The words “Alternative Press Expo” still hold kind of a heroic aura. You could think it was a barely legal rowdy-dowdy event where you could procure anti-government pamphlets, banned books, zines about the most demented music, et cetera. At first glance APE (which actually centers around indie comic books) would seem like a more vegetarian enterprise, proposing to dive into other people’s imaginary worlds and private fantasies, most of which are far from X-rated. Nevertheless, the concept of the fair is – I wouldn’t call it radical, but indeed alternative, since it is based on kindness, not (or not only) on the bare need or desire of the consumer. It presupposes two subjects, one of which is genuinely interested in the other’s inner world and ready to not only engage in fruitful conversation, but to reward the other for having such curious fantasies. It’s quite a different model of commodity exchange from what we’re used to in our society, because the focus is equally on the consumer and on the producer (moreover, the line between the two is blurry, since I assume that most of the APE visitors are “creatives” of some sort). Ideally, APE would function as a space for exchanging ideas and opinions and thus preparing the ground where strange flowers would grow.
Everybody at APE is super friendly. Everyone smiles and offers you candy. Every minute you feel like you’re being invited for a cup of tea. Cuteness fills the air: everywhere you see bunnies, owls, and nameless hybrid beasties which tempt you to take them home and make them your best friends. I resisted, since (horrible confession!) there are already enough toys in our apartment (because I am creepy…) Dale of DWAP Productions shared a table with Jason (Carpe Chaos) and Khalid (Fried Chicken and Sushi); the latter’s the creator of the only “cute” thing I grabbed at the fair – a comic called “Caffeine Baby” where he tells a crazy little family story in his trademark dynamic style.
Other stories I lay my hands on were a tad more uncomfortable and queasy. Speaking of families, by the way: this APE is where I got acquainted with the work of Austin English, whose book “The Disgusting Room” combines a crooked narrative about a dysfunctional family unit with a very unusual drawing style. His human figures, executed in a faux-childlike primitivist manner, always threaten to melt into abstract puddles of thick paint, calling to mind the post-World War II gestural painting. There are more comics by him in a publication called Windy Corner Magazine, which also features a pretty interesting work by Sakura Maku. Here not only the narrative, but some sentences as well are fragmented. While English’s characters seem to exist in an out-of-time state, Maku places hers in a contemporary urban space oversaturated with data. Drawing is neighbored with collage, figuration with pattern, English language with Japanese… And her deep, dark reds are simply beautiful. The same publisher, Sparkplug Comic Books, issued “Flesh and Bone” by Julia Gfrörer. It is a great Gothic horror tale about a witch.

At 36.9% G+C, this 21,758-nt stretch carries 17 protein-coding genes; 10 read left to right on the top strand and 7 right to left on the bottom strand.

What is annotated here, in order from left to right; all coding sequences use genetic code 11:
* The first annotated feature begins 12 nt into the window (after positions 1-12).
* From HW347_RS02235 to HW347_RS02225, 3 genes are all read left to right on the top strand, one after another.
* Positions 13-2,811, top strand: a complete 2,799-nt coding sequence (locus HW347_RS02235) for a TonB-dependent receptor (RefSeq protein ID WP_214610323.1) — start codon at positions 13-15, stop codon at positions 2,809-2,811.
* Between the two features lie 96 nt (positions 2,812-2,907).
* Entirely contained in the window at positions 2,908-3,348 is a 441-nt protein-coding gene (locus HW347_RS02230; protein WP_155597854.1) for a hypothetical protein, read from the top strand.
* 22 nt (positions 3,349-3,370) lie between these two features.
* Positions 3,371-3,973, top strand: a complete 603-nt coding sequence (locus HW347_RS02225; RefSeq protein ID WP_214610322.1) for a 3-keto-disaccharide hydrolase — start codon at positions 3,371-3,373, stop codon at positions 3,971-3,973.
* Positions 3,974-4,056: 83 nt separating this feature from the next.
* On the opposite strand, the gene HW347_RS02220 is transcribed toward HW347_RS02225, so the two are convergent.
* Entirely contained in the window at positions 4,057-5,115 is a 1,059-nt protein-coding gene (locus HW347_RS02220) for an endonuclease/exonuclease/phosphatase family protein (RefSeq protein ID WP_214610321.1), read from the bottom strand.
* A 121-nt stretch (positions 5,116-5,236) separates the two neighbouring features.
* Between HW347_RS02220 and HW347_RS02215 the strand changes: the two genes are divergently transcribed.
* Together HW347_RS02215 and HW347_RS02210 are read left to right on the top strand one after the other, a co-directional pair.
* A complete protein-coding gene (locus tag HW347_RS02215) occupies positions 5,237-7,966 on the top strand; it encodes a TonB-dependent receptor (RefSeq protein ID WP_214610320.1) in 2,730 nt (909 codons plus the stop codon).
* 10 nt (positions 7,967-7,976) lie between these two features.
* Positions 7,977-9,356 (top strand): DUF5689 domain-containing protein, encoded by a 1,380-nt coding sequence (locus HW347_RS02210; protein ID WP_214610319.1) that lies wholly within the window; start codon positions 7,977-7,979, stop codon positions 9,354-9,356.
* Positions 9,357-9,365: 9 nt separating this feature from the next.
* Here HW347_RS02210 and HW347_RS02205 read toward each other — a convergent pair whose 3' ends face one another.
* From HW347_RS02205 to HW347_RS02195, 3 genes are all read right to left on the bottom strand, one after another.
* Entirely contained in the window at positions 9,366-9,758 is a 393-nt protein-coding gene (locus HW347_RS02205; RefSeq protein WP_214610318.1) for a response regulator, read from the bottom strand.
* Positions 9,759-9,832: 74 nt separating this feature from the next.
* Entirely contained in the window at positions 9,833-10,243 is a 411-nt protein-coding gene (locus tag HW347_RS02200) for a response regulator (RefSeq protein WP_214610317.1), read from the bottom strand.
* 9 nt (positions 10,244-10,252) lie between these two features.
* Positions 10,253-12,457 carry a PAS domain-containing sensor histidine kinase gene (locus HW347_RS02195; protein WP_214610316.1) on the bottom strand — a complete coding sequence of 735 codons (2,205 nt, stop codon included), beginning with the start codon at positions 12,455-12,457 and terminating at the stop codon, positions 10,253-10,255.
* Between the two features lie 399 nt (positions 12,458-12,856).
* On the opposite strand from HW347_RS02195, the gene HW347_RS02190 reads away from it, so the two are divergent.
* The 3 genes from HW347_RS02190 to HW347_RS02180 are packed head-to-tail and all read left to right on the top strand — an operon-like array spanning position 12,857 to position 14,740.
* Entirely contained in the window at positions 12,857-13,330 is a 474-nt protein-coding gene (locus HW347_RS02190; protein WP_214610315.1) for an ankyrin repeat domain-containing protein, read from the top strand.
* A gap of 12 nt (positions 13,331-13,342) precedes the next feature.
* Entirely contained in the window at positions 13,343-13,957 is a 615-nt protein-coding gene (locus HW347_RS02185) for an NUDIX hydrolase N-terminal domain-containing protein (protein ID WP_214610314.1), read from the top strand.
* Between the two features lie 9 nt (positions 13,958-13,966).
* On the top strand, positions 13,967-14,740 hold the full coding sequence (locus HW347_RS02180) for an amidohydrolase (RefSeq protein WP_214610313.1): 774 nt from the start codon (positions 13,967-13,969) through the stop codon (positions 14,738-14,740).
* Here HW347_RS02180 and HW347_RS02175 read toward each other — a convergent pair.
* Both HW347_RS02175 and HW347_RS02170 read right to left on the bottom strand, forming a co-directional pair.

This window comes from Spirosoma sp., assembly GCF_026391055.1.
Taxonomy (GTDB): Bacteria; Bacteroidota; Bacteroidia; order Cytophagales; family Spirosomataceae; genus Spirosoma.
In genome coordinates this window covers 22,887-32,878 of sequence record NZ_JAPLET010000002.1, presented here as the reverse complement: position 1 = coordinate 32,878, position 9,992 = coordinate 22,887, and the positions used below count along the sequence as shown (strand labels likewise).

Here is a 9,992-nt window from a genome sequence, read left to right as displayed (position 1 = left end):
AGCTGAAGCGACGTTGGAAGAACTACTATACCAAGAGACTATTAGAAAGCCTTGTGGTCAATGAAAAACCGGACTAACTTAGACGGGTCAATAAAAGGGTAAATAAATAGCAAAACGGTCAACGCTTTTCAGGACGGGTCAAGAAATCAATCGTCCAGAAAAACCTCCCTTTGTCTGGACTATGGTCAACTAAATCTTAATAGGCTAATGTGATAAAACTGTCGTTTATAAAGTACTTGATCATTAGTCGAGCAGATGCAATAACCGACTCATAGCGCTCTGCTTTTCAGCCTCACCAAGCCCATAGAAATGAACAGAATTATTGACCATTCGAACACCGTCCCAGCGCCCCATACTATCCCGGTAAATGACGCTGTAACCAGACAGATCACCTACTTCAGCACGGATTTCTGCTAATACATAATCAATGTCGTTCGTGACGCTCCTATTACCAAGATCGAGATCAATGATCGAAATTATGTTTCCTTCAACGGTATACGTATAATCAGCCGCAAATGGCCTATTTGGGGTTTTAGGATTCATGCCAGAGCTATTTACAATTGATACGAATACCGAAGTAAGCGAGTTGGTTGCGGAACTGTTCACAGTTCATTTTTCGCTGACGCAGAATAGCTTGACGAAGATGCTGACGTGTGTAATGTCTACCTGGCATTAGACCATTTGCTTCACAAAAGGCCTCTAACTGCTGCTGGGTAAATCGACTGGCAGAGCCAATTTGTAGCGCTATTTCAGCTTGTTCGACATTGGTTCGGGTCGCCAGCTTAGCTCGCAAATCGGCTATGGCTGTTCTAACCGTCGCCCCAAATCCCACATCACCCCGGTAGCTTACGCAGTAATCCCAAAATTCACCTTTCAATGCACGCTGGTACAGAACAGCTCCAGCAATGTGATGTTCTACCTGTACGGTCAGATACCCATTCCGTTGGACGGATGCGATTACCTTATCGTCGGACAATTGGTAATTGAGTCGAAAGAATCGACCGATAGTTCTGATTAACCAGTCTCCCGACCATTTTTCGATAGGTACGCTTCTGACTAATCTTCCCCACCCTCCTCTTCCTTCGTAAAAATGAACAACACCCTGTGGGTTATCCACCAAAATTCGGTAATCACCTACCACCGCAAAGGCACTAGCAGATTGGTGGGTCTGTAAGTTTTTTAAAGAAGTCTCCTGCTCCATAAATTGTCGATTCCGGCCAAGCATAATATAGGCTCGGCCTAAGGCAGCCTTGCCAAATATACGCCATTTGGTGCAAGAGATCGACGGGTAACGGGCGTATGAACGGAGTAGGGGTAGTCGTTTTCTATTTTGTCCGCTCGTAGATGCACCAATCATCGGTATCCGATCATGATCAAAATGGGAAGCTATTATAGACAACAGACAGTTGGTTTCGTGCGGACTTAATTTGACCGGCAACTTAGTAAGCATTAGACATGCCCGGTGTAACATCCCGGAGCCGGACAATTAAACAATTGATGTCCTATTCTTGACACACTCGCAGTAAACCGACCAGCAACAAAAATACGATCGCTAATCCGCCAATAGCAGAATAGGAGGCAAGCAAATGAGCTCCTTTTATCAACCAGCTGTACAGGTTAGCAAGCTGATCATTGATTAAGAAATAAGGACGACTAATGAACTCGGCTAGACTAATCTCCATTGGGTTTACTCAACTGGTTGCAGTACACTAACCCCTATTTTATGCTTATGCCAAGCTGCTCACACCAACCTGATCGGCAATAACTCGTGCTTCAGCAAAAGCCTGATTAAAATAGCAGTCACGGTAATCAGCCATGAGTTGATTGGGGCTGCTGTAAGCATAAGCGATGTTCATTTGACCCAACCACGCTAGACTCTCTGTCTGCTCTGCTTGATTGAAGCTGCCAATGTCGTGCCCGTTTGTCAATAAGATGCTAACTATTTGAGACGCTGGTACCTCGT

Upon seeing “Ego,” a series of books by Dunja Jankovic that feature picassoid figures in dreamy scenarios, I understood that a Surrealism aficionado had been lying dormant in me. So I grabbed them all. Dunja Jankovic is Croatian, and her style has something vaguely Eastern European in it. There was a time in my life when I looked at a lot of reproductions of non-official Soviet paintings, and I can feel that atmosphere, kind of desolate, kind of introverted, in her work. Finally, I got a DVD called “Zebratron,” which is basically a case study in what happens when you give a hipster a camera, some magic mushrooms and a fake golden axe with a ruby on it. There are little animations telling nonsensical stories about an eight-legged zebra in a candy-colored world, kind of a narcotic twist on kids’ shows such as Teletubbies. Zebratron was hilarious, I hadn’t laughed like that in a while.
Who didn’t come to APE this year: V. Vale, of Re/Search Publications! His magazines feature seminal figures from the worlds of punk and Industrial, including William S. Burroughs and Genesis P-Orridge. I am a fan of the latter, so I will conclude this post with his band Throbbing Gristle‘s song “Convincing People.”
Posted by Julia Glosemeyer